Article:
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Clean Energy Ministerial 4 (CEM4)

17–18 April 2013, New Delhi, India

Public-Private Roundtables

The Clean Energy Ministerial recognizes the essential role of the private sector in leveraging its expertise, influence, and capital toward clean energy goals. To capture private-sector input, six high-level public-private roundtables were convened at the fourth Clean Energy Ministerial (CEM4). The roundtables brought together energy ministers, business leaders, and experts from nongovernmental organizations and academia to further identify the policies, technologies, investment, and skills needed to advance progress in six topic areas:

  • Solar PV: Reducing Soft Costs: This discussion covered how the non-hardware, or “soft costs” associated with the installation, customer acquisition, and interconnection of photovoltaic (PV) systems remain high, even though large-scale investments in research over the last few decades have resulted in a sharp decline in the cost of hardware for PV systems.
  • Clean Vehicle Adoption: This discussion brought together governmental ministers and relevant industry executives to create a valuable forum for discussing critical goals and roadblocks (past and future) to clean vehicle deployment. Participants were able to discuss both policy and technical issues including harmonization of standards, interoperability, public versus private investment, and grid/pipeline integration.
  • Power Markets in Emerging Economies: This discussion provided an important opportunity to synthesize the lessons learned from history, and bring together practitioners and policy makers to cooperatively address the barriers facing power system transformation. Participants in this session considered the key policy and market design elements that have allowed some countries or regions to address many of these issues, and the obstacles that prevent all electricity suppliers from doing the same.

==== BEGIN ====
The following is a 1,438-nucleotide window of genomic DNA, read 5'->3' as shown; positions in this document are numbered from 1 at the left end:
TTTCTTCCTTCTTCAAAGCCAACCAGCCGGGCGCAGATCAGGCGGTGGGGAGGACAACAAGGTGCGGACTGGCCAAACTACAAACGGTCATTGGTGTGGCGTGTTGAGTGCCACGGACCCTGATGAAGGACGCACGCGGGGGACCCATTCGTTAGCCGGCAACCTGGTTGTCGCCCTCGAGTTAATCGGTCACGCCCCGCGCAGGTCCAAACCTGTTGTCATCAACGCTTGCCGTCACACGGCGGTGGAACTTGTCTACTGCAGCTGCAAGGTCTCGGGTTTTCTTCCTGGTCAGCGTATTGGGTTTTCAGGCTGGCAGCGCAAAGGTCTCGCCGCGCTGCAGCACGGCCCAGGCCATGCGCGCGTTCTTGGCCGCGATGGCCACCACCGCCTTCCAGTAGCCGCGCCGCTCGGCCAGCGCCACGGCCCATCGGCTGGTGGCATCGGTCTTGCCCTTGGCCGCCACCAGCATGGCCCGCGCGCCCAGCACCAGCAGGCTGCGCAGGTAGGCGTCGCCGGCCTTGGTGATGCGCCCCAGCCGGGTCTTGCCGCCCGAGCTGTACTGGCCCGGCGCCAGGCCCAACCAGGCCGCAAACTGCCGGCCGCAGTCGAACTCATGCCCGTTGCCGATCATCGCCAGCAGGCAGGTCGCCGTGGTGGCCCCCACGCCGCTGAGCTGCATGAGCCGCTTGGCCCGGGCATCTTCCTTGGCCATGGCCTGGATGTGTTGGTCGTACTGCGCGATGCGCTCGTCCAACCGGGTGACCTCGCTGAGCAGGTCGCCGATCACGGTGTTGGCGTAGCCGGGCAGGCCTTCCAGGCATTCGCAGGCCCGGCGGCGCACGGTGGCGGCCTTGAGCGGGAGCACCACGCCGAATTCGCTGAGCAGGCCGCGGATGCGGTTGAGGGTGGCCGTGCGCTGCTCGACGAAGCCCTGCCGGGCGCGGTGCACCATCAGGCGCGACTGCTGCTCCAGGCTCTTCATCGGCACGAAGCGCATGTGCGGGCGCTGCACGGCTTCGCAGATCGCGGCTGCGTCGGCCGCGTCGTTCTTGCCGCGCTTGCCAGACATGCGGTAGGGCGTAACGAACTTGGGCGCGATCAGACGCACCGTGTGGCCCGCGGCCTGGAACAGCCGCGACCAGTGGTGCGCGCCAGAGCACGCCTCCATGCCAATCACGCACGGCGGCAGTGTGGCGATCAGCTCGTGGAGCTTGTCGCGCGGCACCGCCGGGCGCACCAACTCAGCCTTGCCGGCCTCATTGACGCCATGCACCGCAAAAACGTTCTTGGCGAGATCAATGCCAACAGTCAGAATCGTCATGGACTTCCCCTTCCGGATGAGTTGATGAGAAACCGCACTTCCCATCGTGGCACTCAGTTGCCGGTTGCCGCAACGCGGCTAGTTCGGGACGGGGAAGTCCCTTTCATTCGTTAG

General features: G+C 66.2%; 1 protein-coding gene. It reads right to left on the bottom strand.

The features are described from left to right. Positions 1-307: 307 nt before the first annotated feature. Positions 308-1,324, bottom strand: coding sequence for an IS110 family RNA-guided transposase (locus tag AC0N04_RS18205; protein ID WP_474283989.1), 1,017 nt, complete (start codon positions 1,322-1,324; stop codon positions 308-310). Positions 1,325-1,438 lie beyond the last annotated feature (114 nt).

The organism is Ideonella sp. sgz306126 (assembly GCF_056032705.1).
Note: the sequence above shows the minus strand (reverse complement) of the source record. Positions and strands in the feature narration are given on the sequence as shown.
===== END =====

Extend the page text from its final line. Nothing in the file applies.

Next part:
• Renewables Policy and Finance: This discussion covered factors that impact growth in renewable energy financing, including project risks, risk mitigation strategies, and flexible policy design. Policy makers, project developers, and financiers discussed the cost-effectiveness of policies and how decision makers can balance short-term financing decisions with long-term planning to take advantage of identified renewable energy resource potentials.
  • Energy Management Systems: This discussion looked at the key design elements of large-scale energy management programs, as well as government, industry, energy providers’, and banks’ roles in promoting corporate adoption.
  • Mini-Grid Development: This discussion offered an important opportunity to synthesize lessons learned and bring together practitioners and policy makers to cooperatively identify the barriers to further scaling up mini-grids, and also discuss potential solutions to addressing these barriers, as a key component of achieving universal energy access.
The outcomes of these six roundtable sessions are covered in our report, Public-Private Roundtables at the Fourth Clean Energy Ministerial.